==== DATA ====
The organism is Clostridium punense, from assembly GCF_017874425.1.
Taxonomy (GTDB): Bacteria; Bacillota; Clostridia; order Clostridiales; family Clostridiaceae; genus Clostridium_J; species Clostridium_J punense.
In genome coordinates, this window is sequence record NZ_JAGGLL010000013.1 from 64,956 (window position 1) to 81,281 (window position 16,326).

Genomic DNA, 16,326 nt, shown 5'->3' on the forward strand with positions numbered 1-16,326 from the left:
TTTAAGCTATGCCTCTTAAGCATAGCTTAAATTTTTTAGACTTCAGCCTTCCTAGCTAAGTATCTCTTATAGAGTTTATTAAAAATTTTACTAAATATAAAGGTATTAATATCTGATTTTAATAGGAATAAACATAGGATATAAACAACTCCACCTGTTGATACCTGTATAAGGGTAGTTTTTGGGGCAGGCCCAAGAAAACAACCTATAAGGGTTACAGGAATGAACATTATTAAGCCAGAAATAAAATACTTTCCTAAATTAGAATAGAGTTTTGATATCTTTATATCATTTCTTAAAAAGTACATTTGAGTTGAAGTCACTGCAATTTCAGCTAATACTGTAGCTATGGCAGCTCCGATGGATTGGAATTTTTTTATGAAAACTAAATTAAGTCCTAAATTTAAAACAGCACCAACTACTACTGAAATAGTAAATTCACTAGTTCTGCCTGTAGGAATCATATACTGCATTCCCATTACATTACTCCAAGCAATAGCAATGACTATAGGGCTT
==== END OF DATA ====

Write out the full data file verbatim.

The organism is Clostridium punense, from assembly GCF_017874425.1.
Taxonomy (GTDB): Bacteria; Bacillota; Clostridia; order Clostridiales; family Clostridiaceae; genus Clostridium_J; species Clostridium_J punense.
In genome coordinates, this window is sequence record NZ_JAGGLL010000013.1 from 64,956 (window position 1) to 81,281 (window position 16,326).

Genomic DNA, 16,326 nt, shown 5'->3' on the forward strand with positions numbered 1-16,326 from the left:
TTTAAGCTATGCCTCTTAAGCATAGCTTAAATTTTTTAGACTTCAGCCTTCCTAGCTAAGTATCTCTTATAGAGTTTATTAAAAATTTTACTAAATATAAAGGTATTAATATCTGATTTTAATAGGAATAAACATAGGATATAAACAACTCCACCTGTTGATACCTGTATAAGGGTAGTTTTTGGGGCAGGCCCAAGAAAACAACCTATAAGGGTTACAGGAATGAACATTATTAAGCCAGAAATAAAATACTTTCCTAAATTAGAATAGAGTTTTGATATCTTTATATCATTTCTTAAAAAGTACATTTGAGTTGAAGTCACTGCAATTTCAGCTAATACTGTAGCTATGGCAGCTCCGATGGATTGGAATTTTTTTATGAAAACTAAATTAAGTCCTAAATTTAAAACAGCACCAACTACTACTGAAATAGTAAATTCACTAGTTCTGCCTGTAGGAATCATATACTGCATTCCCATTACATTACTCCAAGCAATAGCAATGACTATAGGGCTT